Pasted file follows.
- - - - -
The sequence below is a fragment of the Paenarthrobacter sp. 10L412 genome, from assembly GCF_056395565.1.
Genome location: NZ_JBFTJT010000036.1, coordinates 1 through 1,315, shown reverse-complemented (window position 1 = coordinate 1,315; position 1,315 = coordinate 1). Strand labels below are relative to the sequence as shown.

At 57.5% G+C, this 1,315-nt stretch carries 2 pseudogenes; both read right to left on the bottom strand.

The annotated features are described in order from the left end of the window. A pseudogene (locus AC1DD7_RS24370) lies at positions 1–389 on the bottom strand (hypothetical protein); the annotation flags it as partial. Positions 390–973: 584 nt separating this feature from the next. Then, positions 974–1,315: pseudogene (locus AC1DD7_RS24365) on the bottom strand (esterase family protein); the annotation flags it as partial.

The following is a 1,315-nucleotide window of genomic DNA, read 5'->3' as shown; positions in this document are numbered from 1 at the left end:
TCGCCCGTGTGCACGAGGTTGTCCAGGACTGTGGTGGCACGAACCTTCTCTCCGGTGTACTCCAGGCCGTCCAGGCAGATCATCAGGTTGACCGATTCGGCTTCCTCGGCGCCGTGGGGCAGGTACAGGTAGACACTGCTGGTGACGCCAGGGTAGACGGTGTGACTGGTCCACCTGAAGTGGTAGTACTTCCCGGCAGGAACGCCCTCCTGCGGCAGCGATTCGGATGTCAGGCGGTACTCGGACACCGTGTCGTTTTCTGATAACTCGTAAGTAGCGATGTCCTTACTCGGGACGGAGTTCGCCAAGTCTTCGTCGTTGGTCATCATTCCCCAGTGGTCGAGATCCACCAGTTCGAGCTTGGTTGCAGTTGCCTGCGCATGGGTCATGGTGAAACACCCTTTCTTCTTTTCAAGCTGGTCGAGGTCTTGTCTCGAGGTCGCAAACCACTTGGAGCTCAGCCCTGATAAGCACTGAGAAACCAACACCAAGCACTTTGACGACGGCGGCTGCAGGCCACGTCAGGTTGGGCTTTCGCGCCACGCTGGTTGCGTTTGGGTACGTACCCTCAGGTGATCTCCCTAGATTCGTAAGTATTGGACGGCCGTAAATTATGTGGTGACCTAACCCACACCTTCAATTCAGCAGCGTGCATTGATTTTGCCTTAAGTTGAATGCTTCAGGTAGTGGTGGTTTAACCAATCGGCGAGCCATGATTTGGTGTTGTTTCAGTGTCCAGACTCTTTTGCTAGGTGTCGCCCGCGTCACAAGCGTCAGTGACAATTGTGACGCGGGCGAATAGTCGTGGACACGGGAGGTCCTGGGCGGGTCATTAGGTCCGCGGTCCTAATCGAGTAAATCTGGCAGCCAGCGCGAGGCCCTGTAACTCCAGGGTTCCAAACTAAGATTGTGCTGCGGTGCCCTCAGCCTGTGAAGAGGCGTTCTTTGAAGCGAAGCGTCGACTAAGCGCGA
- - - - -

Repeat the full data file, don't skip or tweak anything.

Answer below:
The sequence below is a fragment of the Paenarthrobacter sp. 10L412 genome, from assembly GCF_056395565.1.
Genome location: NZ_JBFTJT010000036.1, coordinates 1 through 1,315, shown reverse-complemented (window position 1 = coordinate 1,315; position 1,315 = coordinate 1). Strand labels below are relative to the sequence as shown.

At 57.5% G+C, this 1,315-nt stretch carries 2 pseudogenes; both read right to left on the bottom strand.

The annotated features are described in order from the left end of the window. A pseudogene (locus AC1DD7_RS24370) lies at positions 1–389 on the bottom strand (hypothetical protein); the annotation flags it as partial. Positions 390–973: 584 nt separating this feature from the next. Then, positions 974–1,315: pseudogene (locus AC1DD7_RS24365) on the bottom strand (esterase family protein); the annotation flags it as partial.

The following is a 1,315-nucleotide window of genomic DNA, read 5'->3' as shown; positions in this document are numbered from 1 at the left end:
TCGCCCGTGTGCACGAGGTTGTCCAGGACTGTGGTGGCACGAACCTTCTCTCCGGTGTACTCCAGGCCGTCCAGGCAGATCATCAGGTTGACCGATTCGGCTTCCTCGGCGCCGTGGGGCAGGTACAGGTAGACACTGCTGGTGACGCCAGGGTAGACGGTGTGACTGGTCCACCTGAAGTGGTAGTACTTCCCGGCAGGAACGCCCTCCTGCGGCAGCGATTCGGATGTCAGGCGGTACTCGGACACCGTGTCGTTTTCTGATAACTCGTAAGTAGCGATGTCCTTACTCGGGACGGAGTTCGCCAAGTCTTCGTCGTTGGTCATCATTCCCCAGTGGTCGAGATCCACCAGTTCGAGCTTGGTTGCAGTTGCCTGCGCATGGGTCATGGTGAAACACCCTTTCTTCTTTTCAAGCTGGTCGAGGTCTTGTCTCGAGGTCGCAAACCACTTGGAGCTCAGCCCTGATAAGCACTGAGAAACCAACACCAAGCACTTTGACGACGGCGGCTGCAGGCCACGTCAGGTTGGGCTTTCGCGCCACGCTGGTTGCGTTTGGGTACGTACCCTCAGGTGATCTCCCTAGATTCGTAAGTATTGGACGGCCGTAAATTATGTGGTGACCTAACCCACACCTTCAATTCAGCAGCGTGCATTGATTTTGCCTTAAGTTGAATGCTTCAGGTAGTGGTGGTTTAACCAATCGGCGAGCCATGATTTGGTGTTGTTTCAGTGTCCAGACTCTTTTGCTAGGTGTCGCCCGCGTCACAAGCGTCAGTGACAATTGTGACGCGGGCGAATAGTCGTGGACACGGGAGGTCCTGGGCGGGTCATTAGGTCCGCGGTCCTAATCGAGTAAATCTGGCAGCCAGCGCGAGGCCCTGTAACTCCAGGGTTCCAAACTAAGATTGTGCTGCGGTGCCCTCAGCCTGTGAAGAGGCGTTCTTTGAAGCGAAGCGTCGACTAAGCGCGA